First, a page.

Risky and provocative ads – offensive?

Advertisement of the Pope kissing an Imam and the US president planting a wet one on China’s leader, as well as merchandise pushing the boundaries, have been creating a storm of accusations of insensitivity, intolerance and even bigotry.

“Any ad you do these days that's at least a little bit creative is likely to offend somebody,” said news commentator TJ Walker.

In an age of over the top demands for political correctness, attention-grabbing headlines and images are increasingly popular.

An Irish yoga baseball cap infuriating the Irish community, and even a T-shirt with a positive message creating outrage in the US.

“Oh my god, this is ridiculous. OK, transgender activists were upset that a transgender model wore a t-shirt that said ‘gay is ok’,” said political comedian Katie Halper.

So do the offended have a point? Or are they just too sensitive?

The Vatican demanded that the ads with the pope be scrapped after denouncing it as “unacceptable provocation.”

“The Vatican needs to chill out, in general,” said editorial columnist and author Ted Rall.

It’s no secret, that advertising companies who shock and create scandal profit the most.

“If I were working on Madison Avenue, I would definitely be working the controversy card as much as possible. We know that edgy works. The metrics show it on television, they show it online – edgy always works,” said Rall.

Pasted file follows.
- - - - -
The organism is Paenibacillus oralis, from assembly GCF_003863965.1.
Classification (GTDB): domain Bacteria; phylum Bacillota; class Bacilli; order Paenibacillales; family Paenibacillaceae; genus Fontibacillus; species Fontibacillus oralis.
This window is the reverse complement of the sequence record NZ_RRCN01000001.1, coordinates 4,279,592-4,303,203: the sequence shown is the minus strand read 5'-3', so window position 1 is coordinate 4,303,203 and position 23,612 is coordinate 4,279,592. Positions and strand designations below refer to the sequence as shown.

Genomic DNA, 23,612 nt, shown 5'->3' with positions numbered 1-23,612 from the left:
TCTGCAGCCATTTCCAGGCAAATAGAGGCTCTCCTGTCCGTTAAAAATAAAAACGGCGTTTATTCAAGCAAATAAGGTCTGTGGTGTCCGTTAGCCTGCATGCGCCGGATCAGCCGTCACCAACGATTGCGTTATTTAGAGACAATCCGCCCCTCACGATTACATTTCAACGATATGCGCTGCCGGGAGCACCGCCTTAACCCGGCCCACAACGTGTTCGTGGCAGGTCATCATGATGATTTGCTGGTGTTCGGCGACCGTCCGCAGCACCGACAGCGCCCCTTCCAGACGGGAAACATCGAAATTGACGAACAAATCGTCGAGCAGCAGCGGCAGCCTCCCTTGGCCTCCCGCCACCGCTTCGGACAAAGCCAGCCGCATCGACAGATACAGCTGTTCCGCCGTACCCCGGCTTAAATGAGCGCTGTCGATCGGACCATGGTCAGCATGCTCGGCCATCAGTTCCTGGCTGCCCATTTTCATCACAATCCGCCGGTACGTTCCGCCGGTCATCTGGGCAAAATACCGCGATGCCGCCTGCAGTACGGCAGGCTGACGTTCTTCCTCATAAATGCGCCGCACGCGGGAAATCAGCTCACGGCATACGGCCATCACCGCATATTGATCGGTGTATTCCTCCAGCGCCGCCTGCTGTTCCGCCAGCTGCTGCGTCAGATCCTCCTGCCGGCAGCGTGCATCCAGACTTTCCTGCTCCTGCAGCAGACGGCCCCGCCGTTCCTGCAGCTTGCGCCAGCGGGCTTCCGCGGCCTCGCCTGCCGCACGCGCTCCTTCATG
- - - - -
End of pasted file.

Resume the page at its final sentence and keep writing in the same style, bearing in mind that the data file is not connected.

The new-found respect for “correctness” is recent, yet often hypocritical.

“Things went wrong in the 1980s and 90s, when it became not OK to use, for example, sexist language. You couldn't call a woman a ‘bitch’ any more, but you could still pay her 70 cents on the dollar for every dollar that a man earned,” explained Rall.

The list of those offended grows by the day.

“If I wanted to, I could probably organize a group today, of color blind middle-aged balding guys who are offended at how we are portrayed in the media, I’ve got better things to do though,” said TJ Walker.

While passions over advertising peak, real issues with shocking truths have a hard time getting traction. “If I were the Vatican, I would be more upset about real kissing going on in the church, between priests and real life kids, than I would be about some Photoshop thing,” said Halper.

While companies creating scandals win either way by getting to milk the publicity they receive, those getting upset are largely wasting time that could be better spent on campaigns more meaningful than rage.